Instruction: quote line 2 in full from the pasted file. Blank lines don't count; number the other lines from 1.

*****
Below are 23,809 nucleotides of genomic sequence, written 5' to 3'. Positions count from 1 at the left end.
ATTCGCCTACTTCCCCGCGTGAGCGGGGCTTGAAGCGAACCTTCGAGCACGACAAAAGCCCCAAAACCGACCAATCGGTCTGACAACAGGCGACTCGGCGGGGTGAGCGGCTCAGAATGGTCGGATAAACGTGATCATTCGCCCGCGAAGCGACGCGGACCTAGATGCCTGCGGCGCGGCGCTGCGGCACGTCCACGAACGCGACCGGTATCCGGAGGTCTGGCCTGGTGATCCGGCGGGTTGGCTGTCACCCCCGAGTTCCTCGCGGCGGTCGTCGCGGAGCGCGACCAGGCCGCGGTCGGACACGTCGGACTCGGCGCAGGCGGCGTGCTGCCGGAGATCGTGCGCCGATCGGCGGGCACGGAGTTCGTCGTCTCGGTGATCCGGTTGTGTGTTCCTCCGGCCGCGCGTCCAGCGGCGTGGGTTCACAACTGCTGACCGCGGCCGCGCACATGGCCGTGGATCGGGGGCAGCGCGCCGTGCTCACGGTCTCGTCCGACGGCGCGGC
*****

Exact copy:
ATTCGCCTACTTCCCCGCGTGAGCGGGGCTTGAAGCGAACCTTCGAGCACGACAAAAGCCCCAAAACCGACCAATCGGTCTGACAACAGGCGACTCGGCGGGGTGAGCGGCTCAGAATGGTCGGATAAACGTGATCATTCGCCCGCGAAGCGACGCGGACCTAGATGCCTGCGGCGCGGCGCTGCGGCACGTCCACGAACGCGACCGGTATCCGGAGGTCTGGCCTGGTGATCCGGCGGGTTGGCTGTCACCCCCGAGTTCCTCGCGGCGGTCGTCGCGGAGCGCGACCAGGCCGCGGTCGGACACGTCGGACTCGGCGCAGGCGGCGTGCTGCCGGAGATCGTGCGCCGATCGGCGGGCACGGAGTTCGTCGTCTCGGTGATCCGGTTGTGTGTTCCTCCGGCCGCGCGTCCAGCGGCGTGGGTTCACAACTGCTGACCGCGGCCGCGCACATGGCCGTGGATCGGGGGCAGCGCGCCGTGCTCACGGTCTCGTCCGACGGCGCGGC